Haven Middle School.

The principal of Haven Middle School says the number of discipline referalls has dropped significantly in the past two months.

Chris Latting told a town hall parents’ meeting on Wednesday night that that there were 276 such referrals from March 1-24, 210 from March 26-April 15, and 142 from April 18-May 3.

Haven parents and teachers have complained over the past several months about student fights and other behavior problems at the school.

Latting said “we’re pretty happy” with the downward trend in referrrals, which “coincides with some of the supports we’ve put in place” to help the low percentage of students who are causing much of the trouble.

However, several parents raised questions. About 200 people were on hand, roughly 75 in person at Haven, the rest on Zoom.

One parent pointed out that spring break was March 21-26, so there could not have been any discipline referrals when no one was in the building.

Another said it’s possible teachers are simply writing fewer behavior citations, rather than the number of incidents actually going down.

Latting said the vast majority of referrals were for the lowest level infraction, such as not being in the right part of the classroom or building, or unauthorized use of electronic devices, such as cell phones.

However, another parent asked “what’s the referral rate for a fight?,” or other higher-level infractions.

Latting said the rate for such issues is low, but promised to release it soon.

The transfer of seven veteran Haven teachers was also questioned.

“A lot of those teachers were rock stars,” said one parent, as other parents in the auditorium burst into applause.

Latting said that Haven has to reduce the number of class sections next school year due to declining enrollment, and said some teachers have to be moved based on whether they were certified or not to teach different subjects.

For example, he stated, class reduction means an educator might have to teach both science and social studies, and not everyone has “dual endorsement” which makes that possible.

He also noted that fewer sections will mean somewhat larger class size. Sixth grade, for example, will go from 14 sections this year to 11 in the fall.

Critics, including three former Haven PTA presidents, have said the teacher transfers were punitive, targeting union representatives and other leaders who have spoken out about discipline issues.

However, the principal said that the main reason behind teacher transfers was “all about trying to keep everyone on the job,” and avoid layoffs.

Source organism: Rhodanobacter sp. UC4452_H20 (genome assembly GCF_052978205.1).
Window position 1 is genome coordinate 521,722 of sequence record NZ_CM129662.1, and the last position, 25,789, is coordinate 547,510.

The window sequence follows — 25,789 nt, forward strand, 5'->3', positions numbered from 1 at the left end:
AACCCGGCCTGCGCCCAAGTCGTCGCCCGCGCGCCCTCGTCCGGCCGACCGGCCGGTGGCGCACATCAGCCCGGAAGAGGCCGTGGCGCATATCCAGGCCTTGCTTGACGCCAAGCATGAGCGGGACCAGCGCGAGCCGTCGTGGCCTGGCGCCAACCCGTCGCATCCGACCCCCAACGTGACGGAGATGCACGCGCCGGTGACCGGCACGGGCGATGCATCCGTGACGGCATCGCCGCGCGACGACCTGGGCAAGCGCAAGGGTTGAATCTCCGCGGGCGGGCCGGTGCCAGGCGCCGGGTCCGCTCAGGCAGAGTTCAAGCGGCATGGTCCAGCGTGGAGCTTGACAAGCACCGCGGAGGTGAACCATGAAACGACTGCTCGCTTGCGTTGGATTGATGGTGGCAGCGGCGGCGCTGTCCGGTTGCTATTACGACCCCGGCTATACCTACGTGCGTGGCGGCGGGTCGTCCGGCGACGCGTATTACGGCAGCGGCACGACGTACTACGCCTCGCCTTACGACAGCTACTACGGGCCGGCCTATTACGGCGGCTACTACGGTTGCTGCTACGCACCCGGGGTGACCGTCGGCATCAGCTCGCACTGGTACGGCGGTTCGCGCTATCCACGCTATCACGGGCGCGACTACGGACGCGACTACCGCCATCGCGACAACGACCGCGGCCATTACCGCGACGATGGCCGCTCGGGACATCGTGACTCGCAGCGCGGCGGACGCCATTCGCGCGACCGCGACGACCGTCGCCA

Still, there was concern about student safety.

One parent said “there are moments when my daughter comes home and says I’m afraid to go to school.”

He asked if remote learning was possible, perhaps for a day or two.

The answer to that was “no,” although Latting stressed that the student could talk with a counselor or social worker about her concerns.

Another issue is race. Two Black parents noted what they believe is the disproportionate number of African-American students receiving referrals.

One of the fathers said “we as Black parents of Black kids” feel differently than do other parents.

“A lot of Black males,” he said, “get these stigmas. They’re not being treated as kids any more.”

Haven has or will add a number of staff such as counselors or social workers, the principal said, along with establishing partnerships with social service agencies to help improve the climate and culture at the school.

Jeff Hirsh joined the Evanston Now reporting team in 2020 after a 40-year award-winning career as a broadcast journalist in Cincinnati, Ohio.

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  1. Please help me understand why they extended the contract for this principal. The atmosphere at Haven is one of distrust, violence, retaliation against teachers. Certainly, he should not be rewarded with an extended contract.
    Indeed, there must be more able leaders to be found in this country to captain this sinking ship.

    1. There needs to be better administrative oversight at this school in particular, and D65 in general. I would suggest a parent-teacher-admin oversight board for each school that would have a charter that is clear about goals for transparency and administrative policy (including insights into the policies applied and the resulting data being gathered) and address policy decisions in a more collaborative way. The board should be made up of teachers: elected by the teachers, administrators: elected by the voters or their elected proxies, and parents: elected by the parents.

      There is clearly something broken here and a lack of trust that “town hall” meetings aren’t going to address.

  2. You can’t fix problems you create and don’t perceive to be problems. D65 was a reason to move to Evanston 7 years ago. Now it’s a reason to look elsewhere to live. We’re worried that the same problems could carry over to ETHS. Hopefully the new administrators at ETHS can maintain the excellence and academic focus of that school and give us a reason to stay — after a couple of years at a private middle school for our African-American daughter.

    1. I am the grandmother of one of the Nichols VB 8th grade team that was competing at Haven several weeks ago. I have trouble opening heavy doors and also with balance. A very polite Black student opened the outside door for me and held it and then guided me to the gym. This has been my experience at ETHS also when I watch the older granddaughter’s VB games. I pointed this kindness out to our students. They said they think their moms have taught the Black students more often to respect elderly people. It’s really too bad just a few kids can spoil attitudes toward so many terrific students!

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